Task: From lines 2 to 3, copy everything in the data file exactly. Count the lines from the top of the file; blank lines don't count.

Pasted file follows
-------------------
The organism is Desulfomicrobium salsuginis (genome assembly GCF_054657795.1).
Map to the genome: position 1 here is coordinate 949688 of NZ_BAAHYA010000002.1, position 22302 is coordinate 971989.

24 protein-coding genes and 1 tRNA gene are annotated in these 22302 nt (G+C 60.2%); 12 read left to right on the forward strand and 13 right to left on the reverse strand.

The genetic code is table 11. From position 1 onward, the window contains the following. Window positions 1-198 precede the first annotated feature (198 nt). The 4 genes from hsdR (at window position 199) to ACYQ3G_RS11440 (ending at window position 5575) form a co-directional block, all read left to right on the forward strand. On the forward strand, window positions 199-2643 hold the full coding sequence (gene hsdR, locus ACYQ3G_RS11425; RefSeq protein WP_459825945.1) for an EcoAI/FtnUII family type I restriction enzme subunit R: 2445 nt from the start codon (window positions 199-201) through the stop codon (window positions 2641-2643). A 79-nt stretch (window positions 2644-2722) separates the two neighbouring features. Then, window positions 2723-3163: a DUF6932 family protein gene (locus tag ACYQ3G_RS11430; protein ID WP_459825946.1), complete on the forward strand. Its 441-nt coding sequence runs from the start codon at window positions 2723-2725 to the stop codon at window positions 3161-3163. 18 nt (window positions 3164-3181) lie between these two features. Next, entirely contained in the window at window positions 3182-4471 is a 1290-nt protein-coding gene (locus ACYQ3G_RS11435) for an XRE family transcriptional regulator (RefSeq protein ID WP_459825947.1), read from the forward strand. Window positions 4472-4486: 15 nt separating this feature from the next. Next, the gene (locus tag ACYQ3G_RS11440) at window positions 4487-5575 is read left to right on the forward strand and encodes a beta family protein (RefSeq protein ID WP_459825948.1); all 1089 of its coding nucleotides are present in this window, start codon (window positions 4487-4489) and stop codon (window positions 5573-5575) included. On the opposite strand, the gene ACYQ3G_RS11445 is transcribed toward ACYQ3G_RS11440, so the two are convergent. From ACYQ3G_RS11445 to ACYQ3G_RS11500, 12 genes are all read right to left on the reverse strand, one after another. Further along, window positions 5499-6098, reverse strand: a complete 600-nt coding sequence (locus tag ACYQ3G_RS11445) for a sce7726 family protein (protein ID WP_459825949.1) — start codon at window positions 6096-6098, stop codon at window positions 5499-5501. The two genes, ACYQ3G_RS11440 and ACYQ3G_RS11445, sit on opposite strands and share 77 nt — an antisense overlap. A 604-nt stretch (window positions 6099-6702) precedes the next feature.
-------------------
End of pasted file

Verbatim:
Map to the genome: position 1 here is coordinate 949688 of NZ_BAAHYA010000002.1, position 22302 is coordinate 971989.

24 protein-coding genes and 1 tRNA gene are annotated in these 22302 nt (G+C 60.2%); 12 read left to right on the forward strand and 13 right to left on the reverse strand.